The Queensland Eye Institute is honoured to have the support of the following talented Ambassadors.

Phoebe Young

Inspirational individual

Mother and lawyer, Phoebe Young, is a strong supporter of QEI’s research into ocular diseases.

At the age of 18, Phoebe suffered Stevens-Johnson Syndrome which resulted in the amputation of both her legs below the knee along with her left hand and the finger tips on her right hand. In addition to dealing with this traumatic loss, Phoebe also suffered the loss of her eyesight which she states has been her greatest challenge.

Phoebe is legally blind but with the help of hard contact lenses she can see about 50% of what a person with normal vision can see in her right eye. She remains completely blind in her left eye.

Despite these overwhelming challenges Phoebe has refused to be defined by her disabilities and since her illness has completed degrees in Arts and Law and worked as a solicitor in QLD and WA.  She is now working with QEI Doctors and Scientists on a five year plan to restore her vision through corneal stem cell transplants. Phoebe looks forward to a time when research will lead to better treatment and surgery for those affected by poor vision so that she and others like her can continue to lead full lives but with fewer challenges.

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Wayne Sticher

Fireman and Passionate Supporter

Fireman Wayne Sticher has been an avid supporter of the Prevent Blindness Foundation since July 2002 when he first met Professor Lawrence Hirst as a patient.  Wayne was diagnosed with Paecilomyces Keratitis an extremely rare and aggressive fungus which almost claimed Wayne’s eye.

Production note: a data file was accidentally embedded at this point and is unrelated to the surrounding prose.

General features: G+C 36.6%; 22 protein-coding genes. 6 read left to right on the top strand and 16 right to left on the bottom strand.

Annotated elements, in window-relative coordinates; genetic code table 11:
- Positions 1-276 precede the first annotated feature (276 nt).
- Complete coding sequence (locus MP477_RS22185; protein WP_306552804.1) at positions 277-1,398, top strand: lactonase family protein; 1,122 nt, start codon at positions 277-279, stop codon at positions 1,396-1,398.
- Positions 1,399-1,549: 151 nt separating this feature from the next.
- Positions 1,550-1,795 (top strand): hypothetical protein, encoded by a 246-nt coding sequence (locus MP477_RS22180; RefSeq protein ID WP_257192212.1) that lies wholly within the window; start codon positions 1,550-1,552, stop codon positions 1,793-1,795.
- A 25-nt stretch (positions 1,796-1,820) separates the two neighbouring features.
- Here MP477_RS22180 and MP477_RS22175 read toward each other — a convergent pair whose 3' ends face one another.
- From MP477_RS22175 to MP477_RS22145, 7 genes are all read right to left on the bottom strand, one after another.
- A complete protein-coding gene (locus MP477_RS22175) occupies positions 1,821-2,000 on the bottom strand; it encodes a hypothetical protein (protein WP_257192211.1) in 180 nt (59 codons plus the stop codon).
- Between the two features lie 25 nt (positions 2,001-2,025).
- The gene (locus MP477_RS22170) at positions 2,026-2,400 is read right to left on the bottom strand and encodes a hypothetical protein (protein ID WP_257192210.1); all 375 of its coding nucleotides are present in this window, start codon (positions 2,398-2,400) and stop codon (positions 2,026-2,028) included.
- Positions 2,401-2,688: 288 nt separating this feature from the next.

After his recovery, Wayne was given the opportunity to view the facilities at the Queensland Eye Institute and speak with the researchers, scientists and staff.  He was shocked and amazed to discover that no government funding had been provided to allow QEI to undertake their vital and necessary research into vision loss, which not only included their breakthrough work into Paecilomyces Keratitis, but also more common conditions, such as Glaucoma and Macular Degeneration. It is mainly through the charitable work of the Queensland Eye Institute that this research is able to be undertaken.

Since then Wayne, together with his wife Del, have been active advocates of the Queensland Eye Institute always eager to volunteer in anyway they can. Wayne took this to the extreme by climbing Mt Kilimanjaro whilst guiding blind cycling para-olympian Bryce Lindores to raise community awareness for eye research in 2009.

Wayne says, “We continue to marvel at the research and are proud to be a very small part of the achievements of QEI on not only a local, but an international scale. We are proud to have seen them grow from very humble beginnings to being an international centre for excellence and look forward to sharing in their future achievements.”

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